Right at the time social media became popular, teen mental health began to falter. Between 2010 and 2019, rates of depression and loneliness doubled in the U.S. and globally, suicide rates soared for teens in the U.S. and emergency room admissions for self-harm tripled among U.S. 10- to 14-year-old girls. Social scientists like myself have been warning for years that the ubiquity of social media might be at the root of the growing mental health crisis for teens.
Yet when Facebook CEO Mark Zuckerberg was asked during a congressional hearing in March to acknowledge the connection between social media and these troubling mental health trends, he replied, "I don't think that the research is conclusive on that."
Just six months later, The Wall Street Journal reported that Facebook had been doing its own research for years on the negative effects of Instagram, the company's photo-sharing app popular with teens and young adults. Six internal documents summarizing the research, leaked by a whistle-blower, were posted in full on Sept. 29, 2021.
The details in the 209 pages are revealing. They suggest not only that Facebook knew how Instagram could be harmful, but that the company also was aware of possible solutions to mitigate those harms. Facebook's own research strongly suggests that social media should be subject to more stringent regulation and include more guardrails to protect the mental health of its users.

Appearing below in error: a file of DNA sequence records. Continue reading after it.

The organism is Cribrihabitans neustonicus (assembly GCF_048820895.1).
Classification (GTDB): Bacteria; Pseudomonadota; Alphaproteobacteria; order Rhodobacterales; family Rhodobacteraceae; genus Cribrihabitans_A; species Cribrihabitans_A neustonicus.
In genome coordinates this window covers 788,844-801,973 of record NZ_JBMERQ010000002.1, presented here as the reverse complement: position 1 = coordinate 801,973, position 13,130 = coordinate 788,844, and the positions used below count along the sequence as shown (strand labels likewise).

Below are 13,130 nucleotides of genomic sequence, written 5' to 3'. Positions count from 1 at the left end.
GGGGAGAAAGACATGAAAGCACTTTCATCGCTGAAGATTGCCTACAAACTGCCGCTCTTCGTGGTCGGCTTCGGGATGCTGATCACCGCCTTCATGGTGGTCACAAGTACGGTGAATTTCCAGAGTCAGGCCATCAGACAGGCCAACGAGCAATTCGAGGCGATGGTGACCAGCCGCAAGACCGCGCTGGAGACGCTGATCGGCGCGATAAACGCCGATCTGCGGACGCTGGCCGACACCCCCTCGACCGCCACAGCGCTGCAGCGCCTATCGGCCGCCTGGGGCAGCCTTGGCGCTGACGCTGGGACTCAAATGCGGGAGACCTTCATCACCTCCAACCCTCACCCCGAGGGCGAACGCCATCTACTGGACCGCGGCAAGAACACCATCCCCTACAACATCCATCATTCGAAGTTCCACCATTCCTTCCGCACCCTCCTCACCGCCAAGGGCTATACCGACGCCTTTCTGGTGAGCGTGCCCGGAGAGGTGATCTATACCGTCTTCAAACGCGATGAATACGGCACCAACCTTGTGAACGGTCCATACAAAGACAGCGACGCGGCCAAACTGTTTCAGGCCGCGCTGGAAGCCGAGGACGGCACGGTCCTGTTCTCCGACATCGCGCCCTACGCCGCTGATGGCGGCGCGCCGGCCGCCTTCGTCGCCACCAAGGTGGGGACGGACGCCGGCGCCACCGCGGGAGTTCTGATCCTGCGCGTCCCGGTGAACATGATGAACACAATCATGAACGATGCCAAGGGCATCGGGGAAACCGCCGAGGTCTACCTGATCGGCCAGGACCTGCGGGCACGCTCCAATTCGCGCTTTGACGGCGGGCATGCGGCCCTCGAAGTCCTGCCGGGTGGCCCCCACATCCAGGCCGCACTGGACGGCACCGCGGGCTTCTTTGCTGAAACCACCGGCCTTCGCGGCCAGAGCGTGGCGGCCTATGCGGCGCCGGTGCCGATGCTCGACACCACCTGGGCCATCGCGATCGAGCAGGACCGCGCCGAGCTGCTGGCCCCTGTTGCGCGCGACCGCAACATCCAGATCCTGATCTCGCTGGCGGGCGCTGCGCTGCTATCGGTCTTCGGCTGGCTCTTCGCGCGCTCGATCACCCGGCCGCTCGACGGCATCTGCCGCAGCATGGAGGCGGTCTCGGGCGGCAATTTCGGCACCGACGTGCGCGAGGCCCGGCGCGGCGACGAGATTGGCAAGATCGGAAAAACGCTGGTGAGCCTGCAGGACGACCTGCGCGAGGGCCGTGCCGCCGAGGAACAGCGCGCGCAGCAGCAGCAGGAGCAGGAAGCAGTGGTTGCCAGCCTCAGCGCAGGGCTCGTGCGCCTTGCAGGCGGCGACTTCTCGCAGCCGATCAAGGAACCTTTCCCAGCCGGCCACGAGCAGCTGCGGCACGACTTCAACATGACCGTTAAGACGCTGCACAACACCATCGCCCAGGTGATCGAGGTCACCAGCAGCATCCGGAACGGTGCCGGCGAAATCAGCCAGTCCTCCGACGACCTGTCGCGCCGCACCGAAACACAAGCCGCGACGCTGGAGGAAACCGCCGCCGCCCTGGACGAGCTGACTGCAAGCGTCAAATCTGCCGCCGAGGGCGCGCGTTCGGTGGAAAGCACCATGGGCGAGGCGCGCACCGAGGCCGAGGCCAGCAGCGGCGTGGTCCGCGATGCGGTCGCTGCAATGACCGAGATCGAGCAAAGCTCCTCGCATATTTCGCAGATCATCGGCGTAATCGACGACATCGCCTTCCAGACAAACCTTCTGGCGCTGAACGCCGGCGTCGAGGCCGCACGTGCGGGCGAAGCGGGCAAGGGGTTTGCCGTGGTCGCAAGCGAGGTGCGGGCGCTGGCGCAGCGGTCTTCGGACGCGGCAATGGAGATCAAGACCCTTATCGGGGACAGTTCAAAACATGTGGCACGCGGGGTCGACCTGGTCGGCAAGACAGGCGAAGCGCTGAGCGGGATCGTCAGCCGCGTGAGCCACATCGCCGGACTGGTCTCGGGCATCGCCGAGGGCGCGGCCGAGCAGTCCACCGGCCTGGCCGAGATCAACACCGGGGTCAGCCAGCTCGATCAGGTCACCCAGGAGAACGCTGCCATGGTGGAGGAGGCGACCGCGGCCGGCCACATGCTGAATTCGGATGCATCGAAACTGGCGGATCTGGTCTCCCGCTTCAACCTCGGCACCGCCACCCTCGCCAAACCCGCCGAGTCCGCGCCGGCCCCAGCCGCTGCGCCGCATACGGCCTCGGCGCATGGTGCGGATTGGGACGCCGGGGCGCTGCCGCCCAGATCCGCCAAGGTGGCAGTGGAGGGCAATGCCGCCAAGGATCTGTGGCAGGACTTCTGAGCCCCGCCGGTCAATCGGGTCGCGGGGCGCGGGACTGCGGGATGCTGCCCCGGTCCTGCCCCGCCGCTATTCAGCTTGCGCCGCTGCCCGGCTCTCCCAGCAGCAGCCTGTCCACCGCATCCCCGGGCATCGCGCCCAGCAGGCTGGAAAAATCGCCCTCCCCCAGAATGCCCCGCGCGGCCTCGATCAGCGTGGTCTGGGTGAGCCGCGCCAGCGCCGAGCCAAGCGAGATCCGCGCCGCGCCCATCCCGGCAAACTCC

When the words we use to discuss the biggest problems of our life do more to confuse than inform, it's not a mystery as to why something like climate action has stalled for decades, writes Lucero Cantu, digital director at the American Conservation Colation.
In this episode of the Let's Find Common Ground Podcast, we learn more about the perspective of voters in rural communities featuring Salena Zito.
This may well be Jesus' most difficult expectation: "Love your enemies, do good to those who hate you, bless those who curse you, pray for those who abuse you. ... Do to others as you would have them do to you" (Luke 6). "Love your neighbor" is tough enough, but "love your enemy" pushes me beyond my human ability, writes Charlotte Vaughan Coyle, a retired minister who writes about the intersections of faith, culture, and politics.